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By Jacqueline Stenson
Medical Tribune. April 4, 1996.
A protein associated with the development of Alzheimer's disease may cause mental deterioration by unleashing free radicals in the brain, Florida researchers report.
The protein beta amyloid has long been thought to be involved in Alzheimer's disease because it is found deposited in the brains and blood vessels of people with the condition. But scientists have not been able to determine how the protein contributes to brain-cell damage.
Now, new research suggests that amyloid generates the release of free radicals, which constrict blood vessels and prevent blood flow to brain cells. Free radicals also may damage neurons directly, researcher Michael J. Mullan, M.D., Ph.D., professor of biological psychiatry at the University of South Florida College of Medicine in Tampa, reported in Nature (1996;380:168-171).
"Understanding the role of blood vessels in Alzheimer's disease brings us closer to identifying a way of delaying onset or slowing the rate of disease progression," Dr. Mullan said. "Because it is easier to deliver drugs to blood vessels than to neurons, this finding may open new avenues of treatment."
The researchers based their findings on laboratory studies of blood vessels from rats. When they added small amounts of beta amyloid, they found that the protein interacted with the endothelium of the vessels, producing an excess of toxic free radicals, which led to vessel constriction, according to the researchers. But when they pre-treated the vessels with superoxide dismutase (an enzyme that removes excess oxygen free radicals) and then beta amyloid, the vessels did not constrict.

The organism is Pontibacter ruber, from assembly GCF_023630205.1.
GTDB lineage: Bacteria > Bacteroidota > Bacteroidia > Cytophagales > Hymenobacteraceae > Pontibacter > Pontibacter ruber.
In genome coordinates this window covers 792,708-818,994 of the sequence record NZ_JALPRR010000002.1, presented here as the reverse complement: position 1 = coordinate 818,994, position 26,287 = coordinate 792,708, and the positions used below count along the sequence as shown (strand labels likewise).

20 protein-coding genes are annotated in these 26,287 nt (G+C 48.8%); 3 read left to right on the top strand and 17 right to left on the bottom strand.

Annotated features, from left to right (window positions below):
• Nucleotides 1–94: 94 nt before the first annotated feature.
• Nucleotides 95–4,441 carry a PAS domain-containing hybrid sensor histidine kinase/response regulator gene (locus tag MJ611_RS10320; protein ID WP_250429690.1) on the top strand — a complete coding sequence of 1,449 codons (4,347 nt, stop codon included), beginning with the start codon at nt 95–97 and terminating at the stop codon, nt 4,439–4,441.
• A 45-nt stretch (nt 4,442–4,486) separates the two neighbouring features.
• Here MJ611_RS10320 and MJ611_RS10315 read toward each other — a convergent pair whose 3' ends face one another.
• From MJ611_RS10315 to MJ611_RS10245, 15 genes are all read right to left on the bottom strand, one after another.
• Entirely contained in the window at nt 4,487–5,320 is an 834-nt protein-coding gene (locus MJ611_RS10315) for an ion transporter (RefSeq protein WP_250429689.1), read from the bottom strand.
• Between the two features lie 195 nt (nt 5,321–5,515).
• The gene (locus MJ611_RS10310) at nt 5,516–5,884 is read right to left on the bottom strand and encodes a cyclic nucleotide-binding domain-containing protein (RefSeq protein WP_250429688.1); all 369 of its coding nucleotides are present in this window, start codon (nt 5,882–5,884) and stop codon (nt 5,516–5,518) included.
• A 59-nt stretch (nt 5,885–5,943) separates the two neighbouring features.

Beta amyloid may lead to increased production of oxygen free radicals, which damage endothelium and increase vasoconstriction, the researchers explained.
"This finding provides a link between the amyloid theory of Alzheimer's disease and the free radical theory of aging and degeneration," Dr. Mullan said.
In the development of Alzheimer's disease, beta amyloid is thought to interact with apolipoprotein E (Apo E) to cause the buildup of beta amyloid deposits in the brain.
Apo E also is considered a risk factor for ischemic blood-vessel disease, Dr. Mullan said, and this, along with the new findings, suggests that damage to the vascular system in the brain contributes to Alzheimer's disease.
"This work is interesting and provocative, and it gives doctors another line of attack in the problem of Alzheimer's disease," said Zaven Khachaturian, Ph.D., director of the Alzheimer's Association's Ronald and Nancy Reagan Research Institute and former director of Alzheimer's disease research at the National Institute on Aging.
In an accompanying article in Nature, Jonathan Stamler, M.D., of the department of cell biology at the Duke University Medical Center in Durham, N.C., suggested that increased deposition of beta amyloid in the brain also may hinder endothelial production of nitric oxide molecules, which enable blood vessels to dilate normally. "Treatment might include [nitric oxide] supplementation," he wrote, if a deficit of nitric oxide is found to play a causative role in neurodegeneration.